Lian-Li 343B case :up: with Single watercooling loop:
    Thermochill 120.3 to cool CPU and NB
    Thermochill 120.2 to cool GPU
    DDR3.2 + Petras top for above pumps.
    NEC 20WMGX2 Widescreen LCD <--- roxors!

  18. #18
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    Quote Originally Posted by bryan_d
    Could you possibly send me a link or a PM with instructions to making a relay on my own? I have tried searching but I have not come up with definite answers.

    Bryan D.

    And to add... I have always used my pumps so that the inlet will always recieve water with the least resistance. One best way to do so is to allow gravity to do some of the work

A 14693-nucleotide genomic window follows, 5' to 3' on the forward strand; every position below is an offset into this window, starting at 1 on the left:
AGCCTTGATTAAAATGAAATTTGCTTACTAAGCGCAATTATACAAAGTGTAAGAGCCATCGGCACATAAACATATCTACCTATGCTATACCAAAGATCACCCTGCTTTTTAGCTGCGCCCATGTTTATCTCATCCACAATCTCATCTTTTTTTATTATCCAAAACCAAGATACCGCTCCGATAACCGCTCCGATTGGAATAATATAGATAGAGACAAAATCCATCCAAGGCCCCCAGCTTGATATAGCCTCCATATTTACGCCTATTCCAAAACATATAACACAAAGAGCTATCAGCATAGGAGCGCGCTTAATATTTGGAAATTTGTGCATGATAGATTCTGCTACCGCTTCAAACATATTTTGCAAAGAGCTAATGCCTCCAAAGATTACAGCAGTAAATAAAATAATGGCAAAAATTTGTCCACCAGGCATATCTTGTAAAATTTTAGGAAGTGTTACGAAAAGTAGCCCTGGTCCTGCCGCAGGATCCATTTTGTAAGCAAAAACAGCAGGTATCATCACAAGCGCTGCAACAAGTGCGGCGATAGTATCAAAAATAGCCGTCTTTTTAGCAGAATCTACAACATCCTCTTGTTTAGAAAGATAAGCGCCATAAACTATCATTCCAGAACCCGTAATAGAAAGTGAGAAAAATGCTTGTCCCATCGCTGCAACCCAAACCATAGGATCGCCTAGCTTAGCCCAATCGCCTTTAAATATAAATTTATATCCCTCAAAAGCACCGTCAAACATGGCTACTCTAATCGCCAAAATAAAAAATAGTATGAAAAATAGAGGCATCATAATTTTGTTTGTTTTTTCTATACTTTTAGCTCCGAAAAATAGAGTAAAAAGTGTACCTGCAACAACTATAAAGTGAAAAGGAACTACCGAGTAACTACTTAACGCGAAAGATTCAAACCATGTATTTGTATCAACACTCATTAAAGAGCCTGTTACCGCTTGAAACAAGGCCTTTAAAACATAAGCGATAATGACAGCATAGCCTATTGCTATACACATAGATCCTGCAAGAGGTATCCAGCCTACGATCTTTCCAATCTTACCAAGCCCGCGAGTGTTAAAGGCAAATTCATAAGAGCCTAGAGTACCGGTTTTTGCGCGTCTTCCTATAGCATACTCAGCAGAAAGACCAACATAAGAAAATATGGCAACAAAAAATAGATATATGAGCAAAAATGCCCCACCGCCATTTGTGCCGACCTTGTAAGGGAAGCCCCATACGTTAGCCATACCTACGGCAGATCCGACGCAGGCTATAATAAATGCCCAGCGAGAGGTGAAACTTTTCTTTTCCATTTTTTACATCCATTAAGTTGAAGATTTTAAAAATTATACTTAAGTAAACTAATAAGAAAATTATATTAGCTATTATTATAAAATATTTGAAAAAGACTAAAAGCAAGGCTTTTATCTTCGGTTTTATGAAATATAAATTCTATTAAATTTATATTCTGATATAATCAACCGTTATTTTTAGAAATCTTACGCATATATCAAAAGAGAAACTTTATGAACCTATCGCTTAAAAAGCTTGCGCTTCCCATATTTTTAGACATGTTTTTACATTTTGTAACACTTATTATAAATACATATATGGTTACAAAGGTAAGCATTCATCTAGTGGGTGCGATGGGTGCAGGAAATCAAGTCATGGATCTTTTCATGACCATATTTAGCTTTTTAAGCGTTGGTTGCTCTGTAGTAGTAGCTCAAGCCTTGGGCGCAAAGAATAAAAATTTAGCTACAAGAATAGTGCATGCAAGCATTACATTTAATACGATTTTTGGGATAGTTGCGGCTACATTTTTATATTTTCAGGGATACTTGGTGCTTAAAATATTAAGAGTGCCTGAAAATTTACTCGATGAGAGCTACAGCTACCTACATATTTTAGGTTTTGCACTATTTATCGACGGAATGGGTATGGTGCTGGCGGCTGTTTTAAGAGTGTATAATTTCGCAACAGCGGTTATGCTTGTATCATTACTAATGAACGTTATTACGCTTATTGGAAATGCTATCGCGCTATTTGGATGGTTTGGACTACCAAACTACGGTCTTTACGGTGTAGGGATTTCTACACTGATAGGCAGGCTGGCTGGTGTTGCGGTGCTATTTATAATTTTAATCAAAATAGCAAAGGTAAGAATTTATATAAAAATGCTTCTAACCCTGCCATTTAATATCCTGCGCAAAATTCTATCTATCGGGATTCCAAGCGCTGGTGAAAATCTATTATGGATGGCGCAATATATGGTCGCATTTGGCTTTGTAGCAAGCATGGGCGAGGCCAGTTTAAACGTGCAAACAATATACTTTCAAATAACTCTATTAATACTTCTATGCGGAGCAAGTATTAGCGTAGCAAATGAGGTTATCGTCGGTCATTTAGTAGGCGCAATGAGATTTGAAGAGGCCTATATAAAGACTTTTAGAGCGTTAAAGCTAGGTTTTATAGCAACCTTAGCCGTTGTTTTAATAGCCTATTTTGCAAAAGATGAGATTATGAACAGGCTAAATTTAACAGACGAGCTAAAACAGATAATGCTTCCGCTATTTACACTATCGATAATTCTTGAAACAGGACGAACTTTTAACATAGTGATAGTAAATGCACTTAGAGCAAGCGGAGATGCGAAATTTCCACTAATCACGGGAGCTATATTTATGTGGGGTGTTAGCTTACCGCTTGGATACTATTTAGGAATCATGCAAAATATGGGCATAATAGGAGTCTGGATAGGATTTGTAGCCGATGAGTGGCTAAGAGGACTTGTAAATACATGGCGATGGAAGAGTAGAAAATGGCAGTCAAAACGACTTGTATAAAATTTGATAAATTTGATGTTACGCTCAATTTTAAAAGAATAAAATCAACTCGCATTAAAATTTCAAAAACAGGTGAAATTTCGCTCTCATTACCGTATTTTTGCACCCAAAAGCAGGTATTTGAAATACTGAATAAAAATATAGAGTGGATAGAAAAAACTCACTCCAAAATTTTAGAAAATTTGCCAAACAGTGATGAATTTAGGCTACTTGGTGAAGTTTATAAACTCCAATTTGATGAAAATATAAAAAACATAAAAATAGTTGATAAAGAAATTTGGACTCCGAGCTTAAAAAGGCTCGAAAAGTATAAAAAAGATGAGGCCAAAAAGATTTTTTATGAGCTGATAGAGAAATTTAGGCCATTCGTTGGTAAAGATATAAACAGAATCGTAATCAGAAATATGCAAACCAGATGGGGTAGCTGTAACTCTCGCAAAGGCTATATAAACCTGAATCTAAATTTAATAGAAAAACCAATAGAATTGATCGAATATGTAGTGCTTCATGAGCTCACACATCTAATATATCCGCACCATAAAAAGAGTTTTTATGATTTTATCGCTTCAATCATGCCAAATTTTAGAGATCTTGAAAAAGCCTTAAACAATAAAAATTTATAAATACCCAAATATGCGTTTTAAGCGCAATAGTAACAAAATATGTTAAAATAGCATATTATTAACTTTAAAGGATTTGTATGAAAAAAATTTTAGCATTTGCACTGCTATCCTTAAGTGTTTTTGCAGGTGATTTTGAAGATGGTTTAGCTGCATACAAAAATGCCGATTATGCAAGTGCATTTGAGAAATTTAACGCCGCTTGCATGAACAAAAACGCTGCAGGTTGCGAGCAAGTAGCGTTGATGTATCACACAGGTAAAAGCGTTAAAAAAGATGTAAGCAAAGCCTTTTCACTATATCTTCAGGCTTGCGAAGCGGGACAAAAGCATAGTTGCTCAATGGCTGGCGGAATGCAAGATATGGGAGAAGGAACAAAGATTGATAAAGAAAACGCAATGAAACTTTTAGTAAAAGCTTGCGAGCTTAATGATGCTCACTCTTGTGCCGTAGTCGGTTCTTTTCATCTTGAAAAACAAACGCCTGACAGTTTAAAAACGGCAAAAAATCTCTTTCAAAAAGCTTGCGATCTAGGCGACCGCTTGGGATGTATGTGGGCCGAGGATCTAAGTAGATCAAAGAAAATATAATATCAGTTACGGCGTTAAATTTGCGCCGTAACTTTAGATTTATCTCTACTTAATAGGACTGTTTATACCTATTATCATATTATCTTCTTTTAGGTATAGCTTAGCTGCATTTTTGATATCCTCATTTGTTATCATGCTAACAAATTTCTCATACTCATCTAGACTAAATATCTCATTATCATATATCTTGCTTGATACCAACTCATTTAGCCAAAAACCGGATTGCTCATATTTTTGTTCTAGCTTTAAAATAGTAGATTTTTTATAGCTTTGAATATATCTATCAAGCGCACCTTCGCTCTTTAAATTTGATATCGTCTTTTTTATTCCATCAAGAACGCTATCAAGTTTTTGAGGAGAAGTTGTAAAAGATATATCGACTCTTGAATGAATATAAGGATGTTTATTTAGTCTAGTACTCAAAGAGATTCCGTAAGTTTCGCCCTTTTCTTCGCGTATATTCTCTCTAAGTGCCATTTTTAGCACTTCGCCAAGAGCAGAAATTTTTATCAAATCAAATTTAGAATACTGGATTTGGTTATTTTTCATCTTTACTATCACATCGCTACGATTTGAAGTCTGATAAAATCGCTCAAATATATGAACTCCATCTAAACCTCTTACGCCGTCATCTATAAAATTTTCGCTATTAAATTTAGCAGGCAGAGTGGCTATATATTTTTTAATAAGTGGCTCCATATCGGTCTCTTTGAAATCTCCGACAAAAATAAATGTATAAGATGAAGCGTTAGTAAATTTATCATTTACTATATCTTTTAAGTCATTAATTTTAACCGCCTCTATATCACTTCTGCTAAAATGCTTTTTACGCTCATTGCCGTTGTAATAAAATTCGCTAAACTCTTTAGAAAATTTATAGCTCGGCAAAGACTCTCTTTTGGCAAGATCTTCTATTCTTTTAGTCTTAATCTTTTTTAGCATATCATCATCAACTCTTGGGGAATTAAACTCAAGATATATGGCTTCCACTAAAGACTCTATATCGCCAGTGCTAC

I did not have any instructions on how to make it, but I guess I could explain what I did. Then you decide what to go for. It took me about 5 minuts to make the hole thing myself. I just went to any regualr radioshack and bought a fuse holder with fuse, a molex splitter connector, a PCB card and a 12V DC relay. The fuse is not necesarry but I wanted to be on the safe side because I was going to add other things also to my card. I stripped one of the males on the molex splitter and soldered it to the PCB card. Then I connected the +12V to one of the connectors on the fuse and from the fuse to the relay input. The ground from the molex goes straight to the input on the relay. You could also just to be on the safe side connect a small diode from +12V to ground as close as possible to the relay to remove any ripple from the relay, but I do not belive it will be necessary. I didn't. Then you cut the cable to your pump and connect one of the wires in series with the relay and thats it. If you still want to do it could walk you through it when the time comes.